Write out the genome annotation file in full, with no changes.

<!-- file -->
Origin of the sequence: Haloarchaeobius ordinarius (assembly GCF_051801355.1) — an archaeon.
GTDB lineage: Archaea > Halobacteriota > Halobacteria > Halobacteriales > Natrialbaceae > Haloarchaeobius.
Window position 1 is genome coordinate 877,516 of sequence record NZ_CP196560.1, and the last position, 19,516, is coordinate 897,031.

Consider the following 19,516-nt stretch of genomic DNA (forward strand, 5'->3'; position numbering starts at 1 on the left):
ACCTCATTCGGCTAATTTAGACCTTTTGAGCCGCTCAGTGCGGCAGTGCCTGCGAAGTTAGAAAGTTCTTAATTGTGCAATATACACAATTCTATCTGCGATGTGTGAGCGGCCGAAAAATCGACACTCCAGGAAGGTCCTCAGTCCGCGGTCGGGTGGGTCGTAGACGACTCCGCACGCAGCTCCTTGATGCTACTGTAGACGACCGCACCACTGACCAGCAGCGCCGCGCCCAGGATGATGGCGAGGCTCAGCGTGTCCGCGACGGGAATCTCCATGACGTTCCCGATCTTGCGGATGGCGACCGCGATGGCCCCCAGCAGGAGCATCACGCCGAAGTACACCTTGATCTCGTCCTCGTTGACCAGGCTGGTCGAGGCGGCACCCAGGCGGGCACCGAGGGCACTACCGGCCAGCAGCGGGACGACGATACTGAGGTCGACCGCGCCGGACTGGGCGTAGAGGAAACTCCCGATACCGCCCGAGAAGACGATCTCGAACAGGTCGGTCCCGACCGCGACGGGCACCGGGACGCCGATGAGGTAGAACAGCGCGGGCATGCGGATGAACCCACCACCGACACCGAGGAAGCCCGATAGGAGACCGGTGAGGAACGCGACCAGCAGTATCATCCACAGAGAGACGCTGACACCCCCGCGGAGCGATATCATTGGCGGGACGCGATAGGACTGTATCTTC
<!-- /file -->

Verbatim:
Origin of the sequence: Haloarchaeobius ordinarius (assembly GCF_051801355.1) — an archaeon.
GTDB lineage: Archaea > Halobacteriota > Halobacteria > Halobacteriales > Natrialbaceae > Haloarchaeobius.
Window position 1 is genome coordinate 877,516 of sequence record NZ_CP196560.1, and the last position, 19,516, is coordinate 897,031.

Consider the following 19,516-nt stretch of genomic DNA (forward strand, 5'->3'; position numbering starts at 1 on the left):
ACCTCATTCGGCTAATTTAGACCTTTTGAGCCGCTCAGTGCGGCAGTGCCTGCGAAGTTAGAAAGTTCTTAATTGTGCAATATACACAATTCTATCTGCGATGTGTGAGCGGCCGAAAAATCGACACTCCAGGAAGGTCCTCAGTCCGCGGTCGGGTGGGTCGTAGACGACTCCGCACGCAGCTCCTTGATGCTACTGTAGACGACCGCACCACTGACCAGCAGCGCCGCGCCCAGGATGATGGCGAGGCTCAGCGTGTCCGCGACGGGAATCTCCATGACGTTCCCGATCTTGCGGATGGCGACCGCGATGGCCCCCAGCAGGAGCATCACGCCGAAGTACACCTTGATCTCGTCCTCGTTGACCAGGCTGGTCGAGGCGGCACCCAGGCGGGCACCGAGGGCACTACCGGCCAGCAGCGGGACGACGATACTGAGGTCGACCGCGCCGGACTGGGCGTAGAGGAAACTCCCGATACCGCCCGAGAAGACGATCTCGAACAGGTCGGTCCCGACCGCGACGGGCACCGGGACGCCGATGAGGTAGAACAGCGCGGGCATGCGGATGAACCCACCACCGACACCGAGGAAGCCCGATAGGAGACCGGTGAGGAACGCGACCAGCAGTATCATCCACAGAGAGACGCTGACACCCCCGCGGAGCGATATCATTGGCGGGACGCGATAGGACTGTATCTTC